“Don’t pull this plug while in the aircraft,” cautions the floatplane pilot as he places an inflatable lifejacket around my neck and squeezes me into my seat while giving the safety talk.
Cue the anxiety attack. A little plane—both me and the aircraft more than 50 years old—and a tight rubber ring around my neck with a warning label staring me in the face.
In life, we wrestle with ourselves. Our mind tosses a spin-cycle of worries and iceberg-sized obstacles. Sometimes it comes from what we hear at the water cooler, or maybe triggered by the details of our regular routine. Whatever it was, I needed to stop my mind’s running-race.
I was feeling the need to walk into the wild and let nature’s breeze brush the negative energy away. We all need that spontaneous exit that refreshes. Though this one was going to be a bit rougher, wilder and more alone-ish.
My destination was a region known for cowboys, loners and adventurists. Fenced in by the Coast Mountains of British Columbia to the west and the dotted lake country to the east, it’s called the Cariboo Chilcotin. Beauty here is hard to imagine, nothing can compare to the countless big rocky spires, dressed in their glacier best.
When you travel there, at every stop your wings get smaller and your heart-rate picks up a good beat more each time they do. At every airport you change from wide, to smaller, to the tiniest-body planes. Finally, you land and look around for a terminal—a simple log cabin welcomes you to a wilder place.
Nimpo Lake is known as the floatplane capital of British Columbia—home of the legendary De Havilland Beaver, the classic workhorse of the North. A country-style welcome awaits at Stewart’s Lodge, where one can enjoy a hearty meal or stay the night in one of their log cabins.
In-transit to my final destination via Tweedsmuir Air Service, I hop on my next flight—no boarding pass needed for this 1950s hot rod. I am tucked in tighter than a carnival ride, sitting almost in the pilot’s lap—a guy who looks almost Tom Cruise-esque, albeit older, with a russet-brown tan and that look of “I got this, don’t worry about a thing.”
The floatplane accelerates. As we lift, one edge of one float pounds the water; after a quick angle adjust, the wings are aloft, guided by the direction of the sun. My anxiety falls away with each water droplet clinging to the metal clad pontoon. We’re treetop-high at first, climbing slowly, getting higher over hills and then big peaks with white blankets unfolding all around.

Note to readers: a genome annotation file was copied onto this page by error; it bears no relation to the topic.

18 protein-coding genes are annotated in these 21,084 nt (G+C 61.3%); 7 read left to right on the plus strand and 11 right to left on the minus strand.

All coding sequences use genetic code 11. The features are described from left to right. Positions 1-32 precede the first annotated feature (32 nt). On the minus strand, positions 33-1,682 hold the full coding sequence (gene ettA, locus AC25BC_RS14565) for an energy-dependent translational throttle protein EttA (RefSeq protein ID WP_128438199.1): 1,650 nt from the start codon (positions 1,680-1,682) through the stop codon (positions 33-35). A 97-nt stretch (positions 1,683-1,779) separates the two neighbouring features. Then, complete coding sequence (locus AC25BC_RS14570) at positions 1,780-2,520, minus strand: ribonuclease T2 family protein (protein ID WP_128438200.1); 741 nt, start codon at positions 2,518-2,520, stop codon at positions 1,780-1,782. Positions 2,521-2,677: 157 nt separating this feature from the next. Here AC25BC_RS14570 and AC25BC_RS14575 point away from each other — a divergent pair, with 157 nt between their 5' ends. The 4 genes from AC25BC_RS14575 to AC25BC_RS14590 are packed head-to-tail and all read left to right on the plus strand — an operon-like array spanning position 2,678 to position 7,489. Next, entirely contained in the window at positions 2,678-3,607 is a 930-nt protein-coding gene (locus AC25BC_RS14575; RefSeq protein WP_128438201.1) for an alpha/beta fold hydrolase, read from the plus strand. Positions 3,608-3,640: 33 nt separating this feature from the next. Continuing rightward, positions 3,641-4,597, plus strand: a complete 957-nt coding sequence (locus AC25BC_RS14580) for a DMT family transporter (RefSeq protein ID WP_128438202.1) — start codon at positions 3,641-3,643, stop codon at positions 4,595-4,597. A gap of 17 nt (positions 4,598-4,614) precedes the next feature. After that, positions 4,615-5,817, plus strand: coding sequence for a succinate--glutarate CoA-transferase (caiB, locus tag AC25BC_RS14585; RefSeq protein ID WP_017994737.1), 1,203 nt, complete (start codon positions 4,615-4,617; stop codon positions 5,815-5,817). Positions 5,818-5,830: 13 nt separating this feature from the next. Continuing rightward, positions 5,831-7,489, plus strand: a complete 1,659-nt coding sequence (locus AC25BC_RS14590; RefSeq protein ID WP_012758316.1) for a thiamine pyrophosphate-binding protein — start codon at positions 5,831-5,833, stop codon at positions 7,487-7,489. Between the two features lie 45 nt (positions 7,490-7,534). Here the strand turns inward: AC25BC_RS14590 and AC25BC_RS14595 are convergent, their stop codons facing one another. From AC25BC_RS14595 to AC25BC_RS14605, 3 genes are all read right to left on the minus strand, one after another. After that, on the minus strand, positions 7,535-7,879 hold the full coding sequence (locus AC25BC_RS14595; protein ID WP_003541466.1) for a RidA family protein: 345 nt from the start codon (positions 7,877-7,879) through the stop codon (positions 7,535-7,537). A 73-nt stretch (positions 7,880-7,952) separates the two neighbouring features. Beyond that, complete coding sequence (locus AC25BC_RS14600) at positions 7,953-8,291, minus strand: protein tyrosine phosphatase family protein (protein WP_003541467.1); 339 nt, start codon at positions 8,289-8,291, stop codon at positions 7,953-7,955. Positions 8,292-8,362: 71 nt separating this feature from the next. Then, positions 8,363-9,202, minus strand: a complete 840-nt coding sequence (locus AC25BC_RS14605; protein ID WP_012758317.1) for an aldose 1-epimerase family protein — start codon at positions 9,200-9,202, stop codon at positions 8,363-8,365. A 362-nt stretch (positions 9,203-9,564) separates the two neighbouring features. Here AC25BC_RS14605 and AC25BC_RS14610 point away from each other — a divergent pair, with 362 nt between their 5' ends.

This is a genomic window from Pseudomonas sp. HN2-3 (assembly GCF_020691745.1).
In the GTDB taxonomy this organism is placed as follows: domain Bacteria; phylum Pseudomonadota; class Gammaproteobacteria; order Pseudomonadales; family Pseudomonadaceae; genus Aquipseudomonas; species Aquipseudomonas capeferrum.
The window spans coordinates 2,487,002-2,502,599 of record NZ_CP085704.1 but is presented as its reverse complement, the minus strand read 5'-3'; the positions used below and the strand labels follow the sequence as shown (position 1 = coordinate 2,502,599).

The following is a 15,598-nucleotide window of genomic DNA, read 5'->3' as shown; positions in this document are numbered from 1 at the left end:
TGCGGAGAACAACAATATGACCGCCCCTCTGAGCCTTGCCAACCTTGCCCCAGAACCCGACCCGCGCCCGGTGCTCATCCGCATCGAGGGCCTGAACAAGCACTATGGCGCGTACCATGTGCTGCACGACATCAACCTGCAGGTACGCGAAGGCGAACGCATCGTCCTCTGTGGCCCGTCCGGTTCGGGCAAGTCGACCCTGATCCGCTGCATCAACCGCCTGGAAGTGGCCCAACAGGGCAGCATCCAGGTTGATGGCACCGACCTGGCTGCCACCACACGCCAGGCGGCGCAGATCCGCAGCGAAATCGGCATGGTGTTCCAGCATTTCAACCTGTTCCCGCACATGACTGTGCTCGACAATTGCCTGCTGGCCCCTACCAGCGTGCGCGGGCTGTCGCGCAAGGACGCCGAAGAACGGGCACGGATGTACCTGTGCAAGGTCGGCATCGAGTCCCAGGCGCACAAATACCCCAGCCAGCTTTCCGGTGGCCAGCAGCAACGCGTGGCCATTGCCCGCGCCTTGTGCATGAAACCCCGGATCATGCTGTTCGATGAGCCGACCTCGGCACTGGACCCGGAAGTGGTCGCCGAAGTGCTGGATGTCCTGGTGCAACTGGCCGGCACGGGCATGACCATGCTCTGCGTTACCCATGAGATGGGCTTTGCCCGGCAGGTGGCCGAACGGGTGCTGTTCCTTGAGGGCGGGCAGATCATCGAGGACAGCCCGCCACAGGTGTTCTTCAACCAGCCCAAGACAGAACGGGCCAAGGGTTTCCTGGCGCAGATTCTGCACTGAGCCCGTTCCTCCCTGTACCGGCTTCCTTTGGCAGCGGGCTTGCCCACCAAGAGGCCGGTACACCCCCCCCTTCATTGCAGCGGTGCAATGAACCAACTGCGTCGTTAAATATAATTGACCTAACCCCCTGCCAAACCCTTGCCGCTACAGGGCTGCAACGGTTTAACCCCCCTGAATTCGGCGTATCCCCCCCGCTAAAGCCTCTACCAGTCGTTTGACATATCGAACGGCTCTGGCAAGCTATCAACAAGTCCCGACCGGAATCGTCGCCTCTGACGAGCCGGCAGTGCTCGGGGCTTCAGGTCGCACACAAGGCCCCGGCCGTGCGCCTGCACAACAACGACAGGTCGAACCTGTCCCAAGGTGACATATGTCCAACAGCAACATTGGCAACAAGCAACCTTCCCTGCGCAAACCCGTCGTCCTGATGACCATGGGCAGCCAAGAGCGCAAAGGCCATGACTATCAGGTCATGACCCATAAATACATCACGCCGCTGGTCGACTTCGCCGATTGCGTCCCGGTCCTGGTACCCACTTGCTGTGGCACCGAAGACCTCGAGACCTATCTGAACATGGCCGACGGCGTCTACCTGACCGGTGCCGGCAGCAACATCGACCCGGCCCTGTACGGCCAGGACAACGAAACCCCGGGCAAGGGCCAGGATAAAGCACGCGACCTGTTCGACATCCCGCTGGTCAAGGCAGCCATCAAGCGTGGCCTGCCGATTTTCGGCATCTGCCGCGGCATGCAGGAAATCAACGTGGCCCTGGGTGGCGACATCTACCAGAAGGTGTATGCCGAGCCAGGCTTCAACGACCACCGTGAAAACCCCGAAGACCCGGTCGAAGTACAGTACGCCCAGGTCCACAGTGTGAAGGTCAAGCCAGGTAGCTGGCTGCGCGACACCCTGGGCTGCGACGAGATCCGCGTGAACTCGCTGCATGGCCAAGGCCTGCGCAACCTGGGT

From the air, Nuk-Tessli comes into view. It’s a cluster of weathered hand-built log cabins clung tightly to a boulder-strewn point on a high mountain lake. This is a place where your nearest neighbour is over 60 kilometres away, with a multitude of lakes to explore and peaks beckoning.
The owner and his son—one a mountain guide the other an engineer—along with their band of merry staff, make this utopia. Guide Doron Erel, known for his hard-core Seven Summits feats, is filled with kindness; a beacon of inspiration who lifts any weary traveller to a higher place.
This is a place to let the good forces of nature take over. My challenge for the day is simply choosing where to relax—from a hammock, a wood-fired hot tub, lodge deck or the boat dock. Now this was what was needed—to open up to the wisdom of these good people and this healing place. Let that orange ball roll, streaking across a sky of deep navy-blue.
Surrounding us is a cast of peaks. Pick a route to a summit or enjoy paddling bliss on one of the many lakes. Take a walk to an alpine shrine, blanketed with an array of wildflowers, or nose dive into the clearest, coolest pond.
My adventurous appetite is filled. I’m ready to take more inspired steps.
If You Go
The nearest airport, Anahim Lake, British Columbia, is served by Pacific Coastal Airlines. Visit nuktessli.com to coordinate the floatplane to Nuk Tessli; connect in advance with Stewart’s Lodge for airport pickup in transit.
For more information about the Cariboo Chilcotin Region of British Columbia visit landwithoutlimits.com.
More Alpine Lodges
Tesla Lake Lodge can’t get more remote (pictured above). Burns Lake, BC, is your jumping-off point into the wilds of Tweedsmuir Provincial Park.
Boulder Hut is a rustic cabin full of history, hiking and winter powder located high in the Purcell Mountains near Kimberley, BC.
Dave Henry Lodge, where a pioneering family has built a lodge near the edge of Mount Robson Provincial Park, is waiting for you to hike or get waist-deep turns in winter.
Assiniboine Lodge, located in Mount Assiniboine Provincial Park, harbours classic cabins, and rocky spires dot your view. Summits abound, or spend your day rambling through alpine meadows.